Outside of the films shown during the day, two surprise gems of the festival came in the form of one short and a trailer. First up was stop motion animator Lee Hardcastle’s short The Raid… With Cats, a terrific claymation condensing the film down to a few minutes and replacing all cast with… cats. Absolutely delightful, if you’ve not seen it, I’ve included a link below, but all I can say is it was beautiful watching the artistry of stop motion on the big screen! Secondly, we were treated to the World Premier of the ABC’s of Death trailer, an upcoming horror anthology film featuring the multiple talents of a whole heap of worldwide filmmakers, which looks nothing short of wickedly brilliant!

MEYER MONTH – Confessions of a Horny 13 Year Old Catholic Schoolboy

20 Mar

Matt Stacey talks about the first time he ever caught Russ Meyer classic Beyond the Valley of the Dolls

The name ‘Russ Meyer’ first came to me through another director, the great John Waters. I had been a fan of his since I was eleven when Hairspray, his 60s dance movie, had been released. I ate up everything Waters had to say in every television appearance and magazine interview. I can remember seeing him on The Jonathan Ross Last Resort (the talk show that started Ross’s career) and loving his pencil moustache. It was whilst on this show that Waters was asked a question. That question was ‘Who Are Your Biggest Influences?’ Amongst the names that Waters gave, the directors and films he mentioned, one stuck out in particular. Russ Meyer & Faster Pussycat! Kill! Kill!.

I spent many years desperate to see this film but sadly, back in the late 80s, Meyer’s work wasn’t as easy to get a hold of as it is today (being eleven years old also didn’t help…). Fast forward two years to when I was thirteen. I had my very own TV in my room (although I wasn’t supposed to watch it past eleven), and most importantly, I had an old but still working Beta Max video recorder with a pile of tapes (we had this old thing in our front room right up until 1989). I searched the TV listings every week for films. If they were on late, the video timer always came in handy. 

I’d taped all the films that got shown too late for me to watch (my parents bedroom was right next door and they had the hearing of bats). Porkies, Creepshow and Southern Comfort all come to mind as films I taped and watched over and over again. Then, one day, I saw a film advertised. Showing at 1am, on Channel 4, it wasn’t the film that interested me but the name of the director. Russ Meyer.

As soon as I could, I had the Beta Max ready. I can remember hearing the machine spring into life as I lay in the dark. I had no idea what to expect from this film. The title, Beyond the Valley of the Dolls, sounded pretty stupid to me but if Waters liked this stuff then I’d give it a go. The next day was a school day so the viewing would have to wait until later. I got home, went straight to my room, played the film, and became a life long lover and fan of all things Meyer.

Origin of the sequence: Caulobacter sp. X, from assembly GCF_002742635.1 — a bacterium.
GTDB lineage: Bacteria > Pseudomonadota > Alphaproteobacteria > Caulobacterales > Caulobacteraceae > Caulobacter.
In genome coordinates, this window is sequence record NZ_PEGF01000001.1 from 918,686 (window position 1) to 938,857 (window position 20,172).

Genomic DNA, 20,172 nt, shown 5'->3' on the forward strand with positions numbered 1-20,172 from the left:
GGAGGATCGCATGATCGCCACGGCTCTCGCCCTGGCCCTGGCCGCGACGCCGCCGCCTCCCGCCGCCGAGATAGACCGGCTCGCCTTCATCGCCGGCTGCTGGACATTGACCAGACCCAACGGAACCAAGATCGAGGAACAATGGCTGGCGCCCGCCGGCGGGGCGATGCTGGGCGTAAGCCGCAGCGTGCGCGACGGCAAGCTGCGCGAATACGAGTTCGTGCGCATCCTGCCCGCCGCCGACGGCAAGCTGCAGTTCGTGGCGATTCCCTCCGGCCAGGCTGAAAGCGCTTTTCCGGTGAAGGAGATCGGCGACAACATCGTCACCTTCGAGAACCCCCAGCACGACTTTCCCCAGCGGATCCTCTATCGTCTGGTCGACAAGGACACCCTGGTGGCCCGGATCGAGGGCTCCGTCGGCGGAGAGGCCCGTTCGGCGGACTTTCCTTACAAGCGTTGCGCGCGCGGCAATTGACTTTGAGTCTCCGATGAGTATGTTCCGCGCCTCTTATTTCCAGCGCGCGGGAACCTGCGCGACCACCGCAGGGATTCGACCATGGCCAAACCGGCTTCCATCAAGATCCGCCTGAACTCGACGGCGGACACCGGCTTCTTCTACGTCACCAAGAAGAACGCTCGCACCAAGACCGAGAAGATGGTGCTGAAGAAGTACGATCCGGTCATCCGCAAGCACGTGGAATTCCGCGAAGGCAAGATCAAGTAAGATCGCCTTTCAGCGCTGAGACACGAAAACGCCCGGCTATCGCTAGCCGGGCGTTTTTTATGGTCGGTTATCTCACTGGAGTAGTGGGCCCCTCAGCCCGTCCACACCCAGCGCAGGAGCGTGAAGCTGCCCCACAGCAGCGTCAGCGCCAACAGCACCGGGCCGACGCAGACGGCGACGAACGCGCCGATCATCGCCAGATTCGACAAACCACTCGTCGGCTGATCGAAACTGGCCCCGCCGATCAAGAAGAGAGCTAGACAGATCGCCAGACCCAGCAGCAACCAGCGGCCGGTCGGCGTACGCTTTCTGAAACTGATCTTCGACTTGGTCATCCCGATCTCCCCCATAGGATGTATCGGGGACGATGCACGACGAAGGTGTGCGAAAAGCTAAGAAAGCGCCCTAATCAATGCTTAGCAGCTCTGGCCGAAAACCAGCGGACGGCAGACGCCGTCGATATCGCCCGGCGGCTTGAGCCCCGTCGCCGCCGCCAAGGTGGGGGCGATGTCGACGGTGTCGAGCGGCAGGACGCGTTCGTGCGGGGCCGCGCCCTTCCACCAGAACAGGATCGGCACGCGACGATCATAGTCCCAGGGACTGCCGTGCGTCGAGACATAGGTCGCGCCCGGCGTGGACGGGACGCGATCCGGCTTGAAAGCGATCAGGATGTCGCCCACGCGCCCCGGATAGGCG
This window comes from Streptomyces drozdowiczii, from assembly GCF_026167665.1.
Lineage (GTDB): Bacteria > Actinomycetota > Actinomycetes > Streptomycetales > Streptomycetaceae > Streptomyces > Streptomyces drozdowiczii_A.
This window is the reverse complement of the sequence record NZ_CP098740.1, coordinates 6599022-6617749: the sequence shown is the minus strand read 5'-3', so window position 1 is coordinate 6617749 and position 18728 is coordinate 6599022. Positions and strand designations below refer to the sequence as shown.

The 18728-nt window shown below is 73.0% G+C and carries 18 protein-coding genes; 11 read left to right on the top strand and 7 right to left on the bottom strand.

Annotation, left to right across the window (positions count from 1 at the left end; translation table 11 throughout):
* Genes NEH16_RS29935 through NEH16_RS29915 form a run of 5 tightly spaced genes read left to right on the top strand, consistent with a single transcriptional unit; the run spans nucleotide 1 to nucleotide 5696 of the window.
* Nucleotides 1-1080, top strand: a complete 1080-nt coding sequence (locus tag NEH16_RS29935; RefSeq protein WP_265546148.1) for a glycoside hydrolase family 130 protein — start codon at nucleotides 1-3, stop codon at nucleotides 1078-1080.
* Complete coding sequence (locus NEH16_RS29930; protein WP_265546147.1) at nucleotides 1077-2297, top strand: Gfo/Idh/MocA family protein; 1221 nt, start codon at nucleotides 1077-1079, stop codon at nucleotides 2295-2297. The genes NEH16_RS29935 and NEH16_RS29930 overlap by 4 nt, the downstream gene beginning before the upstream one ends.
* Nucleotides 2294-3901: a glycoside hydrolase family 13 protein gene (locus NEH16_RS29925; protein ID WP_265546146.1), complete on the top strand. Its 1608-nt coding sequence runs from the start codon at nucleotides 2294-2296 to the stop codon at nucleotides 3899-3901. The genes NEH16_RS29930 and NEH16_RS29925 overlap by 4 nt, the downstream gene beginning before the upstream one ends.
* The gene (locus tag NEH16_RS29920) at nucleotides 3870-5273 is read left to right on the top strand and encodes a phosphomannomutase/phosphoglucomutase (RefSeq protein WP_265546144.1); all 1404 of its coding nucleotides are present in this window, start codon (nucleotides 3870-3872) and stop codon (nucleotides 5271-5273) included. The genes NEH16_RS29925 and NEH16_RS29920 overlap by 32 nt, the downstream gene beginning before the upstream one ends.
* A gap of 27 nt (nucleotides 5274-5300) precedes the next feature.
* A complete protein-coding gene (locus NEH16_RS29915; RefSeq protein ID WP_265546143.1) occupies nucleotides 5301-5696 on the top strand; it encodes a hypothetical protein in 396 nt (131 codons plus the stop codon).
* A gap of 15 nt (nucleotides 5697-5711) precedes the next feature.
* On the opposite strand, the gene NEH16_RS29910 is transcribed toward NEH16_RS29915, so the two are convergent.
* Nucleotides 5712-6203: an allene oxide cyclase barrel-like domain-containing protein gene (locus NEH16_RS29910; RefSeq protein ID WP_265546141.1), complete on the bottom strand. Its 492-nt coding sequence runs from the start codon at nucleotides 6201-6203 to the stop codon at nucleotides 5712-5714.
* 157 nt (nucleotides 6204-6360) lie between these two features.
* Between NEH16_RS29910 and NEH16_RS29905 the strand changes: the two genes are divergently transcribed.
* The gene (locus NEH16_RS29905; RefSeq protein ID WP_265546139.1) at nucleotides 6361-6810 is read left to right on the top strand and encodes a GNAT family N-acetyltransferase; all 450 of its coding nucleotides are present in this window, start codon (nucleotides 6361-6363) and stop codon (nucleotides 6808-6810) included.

I loved everything about it. The tragic plot of an all female rock band and their manager coming to the big city, their eyes filled with hopes of fame and stardom, only to be used and abused, finding only betrayal and heartbreak, was both moving and thrilling (I could go into the plot in more detail but I’d hate to spoil it for anyone). But, for me at least, it was the other elements that made this film. The awesome music, the groovy parties, the ending and, of course, what I would find to be the Meyer stable. A bounty of beautiful and sexy big breasted babes! Oh! The women!! (remember I was thirteen at the time and attending a Catholic school, I didn’t get to see stuff like this very often!).

I lapped up this camp, sexy melodrama with gusto and made it a mission to seek other Meyer’s flicks. The reach of this film has been far. You only have to watch a mainstream film like Austin Powers to see that (the line that Austin says during the party scene at the start of the film, “It’s my happening and it freaks me out” is directly lifted from a scene in Beyond). Watch it and enjoy the wild craziness of it, the swinging 60s feel of it and the sad tale of money, fame and far too many drugs. I love this film! It’s not my favourite Meyer film (that goes to Faster Pussycat! Kill! Kill!, which I finally got to see a few years later), but it’s an easy 8 boobs out of 10!!

MEYER MONTH – Meyer and Mike.

8 Mar

Mike from Videotape Swapshop recalls watching Russ Meyer’s Beyond the Valley of the Dolls for the first time…

I don’t remember the exact moment I discovered Russ Meyer – except that it would have been a late night TV screening of Beyond the Valley of the Dolls and it was around the same time I picked up Redemption’s VHS release of Vampyros Lesbos and NTSC’s of I Spit On Your Grave and Bring Me the Head of Alfredo Garcia in those dark days before the interweb and Amazon made curios accessible to anyone with a smart phone and a paypal account. 

I’d stop short of calling it a Eureka moment – I’d already subjected myself to Tetsuo: The Iron Man and had been mesmerized by the scary box art of Zombie Creeping Flesh (a title, inexplicably, my grandparents had on Beta), but I suppose Beyond… was when I first started connecting the dots. Here was this whole universe of left of the center films that you had to go out and look for or read about and they were all bubbling just under the surface. As an impressionable 14-year-old, that spelt FUCKING COOL…